When we resumed the blog this Advent, we introduced you to Rocky the Dachshund. Rocky is a tan Dachshund with a lovely white stripe down his front, and he is extremely charming. He is, in fact, Rockingham Napier, Charmer of WRENS. Alias: The Coaster Eater.
We can hear you already: Rocky would never! He is Extremely Cute! The friend in the Civil Service got there first and was more vocal.
Here’s the thing about Rocky Dachshund: He’s extremely cute and he could get away with murder. See further the coasters. What happens is that every morning, someone has their coffee. And because someone in this scenario has the memory of a goldfish, they leave the coaster on the coffee table. And along comes this very charming, very cute Coaster Eater, whose name rhymes with, let’s say Docky, and munches the cosater
Not a lot, you know. Just a little. A bite off the corner. A munch along the edges. It gives them unique shape, like. So, anyway, Docky-Maybe-Rocky munched the first coaster into pieces. We salvaged the second one. We’ve mostly been diligent about coasters three through six until this evening. Whereat the Coaster Eater cannibalised a whole coaster.
No one noticed. He popped up nice and surreptitious on one of the chairs, where he seized on the neglected coaster. Then he tok it back to his bed and ate it into a shadow of its former self. He did this nice and quietly, so no one heard him. The mess was spectacular. The Coaster Eater was extremely happy. Some, unreasonable human, might say unlawfully happy.
We now have two and three quarter coasters in this pattern, if you want to know.
It’s a nice pattern though, of the St Andrews harbour. We know the view well. Now we know it even better, because the plot twist of the evening was that we spent two hours chasing down the origins of this coaster set. And yes, yes, we have others. But everyone loves these ones. And the scenery makes them sentimental.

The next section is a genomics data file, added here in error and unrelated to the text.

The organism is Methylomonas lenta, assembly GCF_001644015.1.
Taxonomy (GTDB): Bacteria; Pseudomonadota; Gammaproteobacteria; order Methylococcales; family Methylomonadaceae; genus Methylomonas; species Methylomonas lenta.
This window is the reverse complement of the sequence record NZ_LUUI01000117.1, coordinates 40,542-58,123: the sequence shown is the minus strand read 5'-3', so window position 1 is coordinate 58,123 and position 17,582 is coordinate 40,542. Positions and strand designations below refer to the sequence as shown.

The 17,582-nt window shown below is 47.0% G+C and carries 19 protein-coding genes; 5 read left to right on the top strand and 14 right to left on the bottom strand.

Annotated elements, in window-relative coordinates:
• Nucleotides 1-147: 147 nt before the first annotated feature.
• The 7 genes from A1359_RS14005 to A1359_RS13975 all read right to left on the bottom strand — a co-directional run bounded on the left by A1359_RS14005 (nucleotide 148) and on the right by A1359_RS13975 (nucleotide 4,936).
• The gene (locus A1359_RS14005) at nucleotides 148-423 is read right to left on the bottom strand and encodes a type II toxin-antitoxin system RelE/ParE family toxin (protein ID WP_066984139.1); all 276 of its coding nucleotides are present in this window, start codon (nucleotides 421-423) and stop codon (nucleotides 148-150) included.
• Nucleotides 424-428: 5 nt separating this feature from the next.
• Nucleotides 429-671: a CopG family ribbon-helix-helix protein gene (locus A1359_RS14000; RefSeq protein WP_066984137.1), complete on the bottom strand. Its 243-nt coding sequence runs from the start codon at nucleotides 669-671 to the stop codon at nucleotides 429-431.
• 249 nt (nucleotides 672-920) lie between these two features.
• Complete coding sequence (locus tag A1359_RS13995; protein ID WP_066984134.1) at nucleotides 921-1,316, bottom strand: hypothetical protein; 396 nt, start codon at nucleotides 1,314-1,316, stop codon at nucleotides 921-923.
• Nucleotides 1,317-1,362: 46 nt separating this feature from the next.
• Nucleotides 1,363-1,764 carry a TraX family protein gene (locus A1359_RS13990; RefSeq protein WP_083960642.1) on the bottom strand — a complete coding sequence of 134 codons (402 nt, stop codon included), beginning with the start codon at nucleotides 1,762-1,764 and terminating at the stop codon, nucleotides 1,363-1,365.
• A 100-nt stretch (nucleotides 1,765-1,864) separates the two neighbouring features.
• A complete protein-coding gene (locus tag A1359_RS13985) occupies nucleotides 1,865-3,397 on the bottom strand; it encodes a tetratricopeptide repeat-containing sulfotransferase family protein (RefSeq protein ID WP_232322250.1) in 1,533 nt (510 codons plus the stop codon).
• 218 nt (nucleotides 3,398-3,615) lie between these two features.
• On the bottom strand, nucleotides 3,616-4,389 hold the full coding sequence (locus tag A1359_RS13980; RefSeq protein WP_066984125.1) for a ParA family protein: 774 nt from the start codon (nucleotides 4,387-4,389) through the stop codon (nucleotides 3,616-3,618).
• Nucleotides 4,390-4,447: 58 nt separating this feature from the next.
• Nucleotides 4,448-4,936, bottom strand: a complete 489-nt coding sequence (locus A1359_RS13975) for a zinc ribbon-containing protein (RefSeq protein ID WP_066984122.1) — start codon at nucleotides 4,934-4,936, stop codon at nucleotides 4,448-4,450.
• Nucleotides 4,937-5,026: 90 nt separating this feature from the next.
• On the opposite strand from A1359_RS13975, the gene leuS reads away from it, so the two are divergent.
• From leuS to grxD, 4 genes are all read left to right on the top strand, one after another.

(And sometimes, we go to ridiculous lengths, as for instance, that time we hunted down a replacement valerian dolphin for the cat on a German-only website despite not speaking German.)
Finally, though, we found them and tried to order them. Whereat the site declared our cart empty. Three attempts later, we decided it was a fault with our tablet, so hopped over to the laptop where we type this blog. Here a new wrinkle; The algorithm refused to display the item we wanted. Round and round we went, which is how finding these coasters, no name, only keywords, took hours.
We did eventually find and replace them. Call that a satisfying end to this story. And you’d better believe we bought the things in triplicate. Do we need twelve coasters of St Andrews? No. Will the Coaster Eater gobble at least two? Almost certainly. And candidly, we can’t face a repetition of tonight. It doesn’t matter how cute Rocky, er sorry, Docky, is. It’s the next bus to Shelbourne if he tries that again.
After all that, here’s a poem about harbours. Maybe it will sell you on why someone would forgive a Dachshund like Docky his crimes. Since, you know, Rocky is much too cute to commit any.
There’s a hush and stillness calm and deep,
For the waves have wooed all the winds to sleep
In the shadow of headlands bold and steep;
But some gracious spirit has taken the cup
Of the crystal sky and filled it up
With rosy wine, and in it afar
Has dissolved the pearl of the morning star.
The girdling hills with the night-mist cold
In purple raiment are hooded and stoled
And smit on the brows with fire and gold;
And in the distance the wide, white sea
Is a thing of glamor and wizardry,
With its wild heart lulled to a passing rest,
And the sunrise cradled upon its breast.
With the first red sunlight on mast and spar
A ship is sailing beyond the bar,
Bound to a land that is fair and far;
And those who wait and those who go
Are brave and hopeful, for well they know
Fortune and favor the ship shall win
That crosses the bar when the dawn comes in.
The tea? Oh, right. Let’s tell you about the tea. It’s called Tinsel Today, and we went looking for info on it to tell you what was in it. None came up, so we’re gambling and saying that it’s new this year. We’ve certainly never had it before.
It’s quite a nice herbal tea. There’s a bit of ginger in there to give it life, and what looks like the suggestion of rooibos leaves. There aren’t enough to give it the robustness of a normal rooibos, but it’s still a warm tea for a winter evening. And it comes highly recommended by your favourite Chorister at Home.